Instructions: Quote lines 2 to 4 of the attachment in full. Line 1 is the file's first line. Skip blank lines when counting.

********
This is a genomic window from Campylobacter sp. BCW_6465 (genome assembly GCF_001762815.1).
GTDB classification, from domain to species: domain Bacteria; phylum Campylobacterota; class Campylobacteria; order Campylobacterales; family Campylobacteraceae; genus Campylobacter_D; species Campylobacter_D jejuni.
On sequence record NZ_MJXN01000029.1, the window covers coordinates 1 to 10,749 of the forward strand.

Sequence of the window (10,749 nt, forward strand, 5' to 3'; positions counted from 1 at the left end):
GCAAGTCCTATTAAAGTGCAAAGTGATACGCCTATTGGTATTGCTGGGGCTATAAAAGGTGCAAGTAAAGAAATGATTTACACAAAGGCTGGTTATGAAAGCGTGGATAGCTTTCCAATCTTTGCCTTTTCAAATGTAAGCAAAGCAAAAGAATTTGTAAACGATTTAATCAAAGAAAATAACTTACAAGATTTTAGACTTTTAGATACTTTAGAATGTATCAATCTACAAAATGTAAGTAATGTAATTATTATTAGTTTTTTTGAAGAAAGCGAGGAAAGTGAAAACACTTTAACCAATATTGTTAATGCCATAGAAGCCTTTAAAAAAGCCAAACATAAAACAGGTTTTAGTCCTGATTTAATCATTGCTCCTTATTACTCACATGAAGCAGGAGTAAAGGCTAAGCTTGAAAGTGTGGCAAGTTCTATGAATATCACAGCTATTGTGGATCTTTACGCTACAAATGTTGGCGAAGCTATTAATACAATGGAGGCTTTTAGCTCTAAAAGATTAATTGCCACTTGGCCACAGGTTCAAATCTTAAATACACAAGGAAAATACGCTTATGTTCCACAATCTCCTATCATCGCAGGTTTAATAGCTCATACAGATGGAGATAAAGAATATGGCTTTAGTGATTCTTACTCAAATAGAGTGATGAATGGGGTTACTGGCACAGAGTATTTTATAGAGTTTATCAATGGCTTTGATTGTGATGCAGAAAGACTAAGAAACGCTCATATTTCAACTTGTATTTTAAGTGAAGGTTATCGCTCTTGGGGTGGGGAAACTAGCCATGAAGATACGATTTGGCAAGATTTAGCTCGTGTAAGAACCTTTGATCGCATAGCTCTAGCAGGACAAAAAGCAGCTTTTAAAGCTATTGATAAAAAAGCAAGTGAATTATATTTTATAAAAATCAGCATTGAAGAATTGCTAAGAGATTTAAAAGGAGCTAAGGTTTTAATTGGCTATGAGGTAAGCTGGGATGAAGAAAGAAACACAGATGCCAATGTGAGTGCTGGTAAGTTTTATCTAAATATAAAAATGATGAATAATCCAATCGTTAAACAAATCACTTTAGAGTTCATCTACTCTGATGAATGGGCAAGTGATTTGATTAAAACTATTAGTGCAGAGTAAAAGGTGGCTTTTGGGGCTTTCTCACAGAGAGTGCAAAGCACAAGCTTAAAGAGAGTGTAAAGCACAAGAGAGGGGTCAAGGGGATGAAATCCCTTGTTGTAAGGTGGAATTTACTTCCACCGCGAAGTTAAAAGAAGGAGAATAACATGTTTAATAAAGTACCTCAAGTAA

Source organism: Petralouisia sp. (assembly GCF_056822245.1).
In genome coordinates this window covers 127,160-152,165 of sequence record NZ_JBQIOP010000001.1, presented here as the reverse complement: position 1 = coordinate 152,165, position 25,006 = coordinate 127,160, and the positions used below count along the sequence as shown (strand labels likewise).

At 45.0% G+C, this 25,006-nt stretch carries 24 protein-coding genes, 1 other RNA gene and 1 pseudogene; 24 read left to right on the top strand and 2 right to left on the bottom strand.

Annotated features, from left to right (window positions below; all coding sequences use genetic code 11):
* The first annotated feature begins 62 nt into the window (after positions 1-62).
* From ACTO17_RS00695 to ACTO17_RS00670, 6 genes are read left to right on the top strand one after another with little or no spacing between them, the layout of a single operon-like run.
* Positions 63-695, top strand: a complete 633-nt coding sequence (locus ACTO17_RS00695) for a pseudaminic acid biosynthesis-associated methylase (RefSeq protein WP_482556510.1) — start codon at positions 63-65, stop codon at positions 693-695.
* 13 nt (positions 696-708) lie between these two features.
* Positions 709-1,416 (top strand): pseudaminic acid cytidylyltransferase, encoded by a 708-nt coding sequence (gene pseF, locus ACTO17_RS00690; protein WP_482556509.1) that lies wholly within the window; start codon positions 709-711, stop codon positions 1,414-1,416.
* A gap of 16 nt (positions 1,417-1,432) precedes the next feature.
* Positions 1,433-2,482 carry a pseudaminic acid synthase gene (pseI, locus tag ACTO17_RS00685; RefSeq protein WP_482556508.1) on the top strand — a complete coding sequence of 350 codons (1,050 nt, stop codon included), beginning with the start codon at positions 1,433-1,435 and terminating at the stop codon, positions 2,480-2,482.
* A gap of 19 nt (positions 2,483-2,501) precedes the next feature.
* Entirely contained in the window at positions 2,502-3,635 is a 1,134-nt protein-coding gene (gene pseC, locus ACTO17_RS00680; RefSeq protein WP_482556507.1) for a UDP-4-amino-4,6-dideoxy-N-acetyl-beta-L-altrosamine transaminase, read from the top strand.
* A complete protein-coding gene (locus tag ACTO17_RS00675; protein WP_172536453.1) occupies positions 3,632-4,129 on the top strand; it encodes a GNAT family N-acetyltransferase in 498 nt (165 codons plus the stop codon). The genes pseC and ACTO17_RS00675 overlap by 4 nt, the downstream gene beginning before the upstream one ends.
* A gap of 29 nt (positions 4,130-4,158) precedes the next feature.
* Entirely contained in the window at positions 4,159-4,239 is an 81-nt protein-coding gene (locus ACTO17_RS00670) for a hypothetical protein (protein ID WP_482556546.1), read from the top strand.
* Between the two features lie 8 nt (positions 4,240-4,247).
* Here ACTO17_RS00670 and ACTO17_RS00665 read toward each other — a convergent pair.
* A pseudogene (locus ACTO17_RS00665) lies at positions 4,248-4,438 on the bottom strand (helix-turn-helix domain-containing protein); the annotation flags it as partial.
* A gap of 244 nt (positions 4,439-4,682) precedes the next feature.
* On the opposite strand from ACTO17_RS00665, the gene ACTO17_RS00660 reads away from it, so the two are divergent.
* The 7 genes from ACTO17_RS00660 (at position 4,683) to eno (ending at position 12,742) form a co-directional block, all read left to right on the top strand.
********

GTDB classification, from domain to species: domain Bacteria; phylum Campylobacterota; class Campylobacteria; order Campylobacterales; family Campylobacteraceae; genus Campylobacter_D; species Campylobacter_D jejuni.
On sequence record NZ_MJXN01000029.1, the window covers coordinates 1 to 10,749 of the forward strand.

Sequence of the window (10,749 nt, forward strand, 5' to 3'; positions counted from 1 at the left end):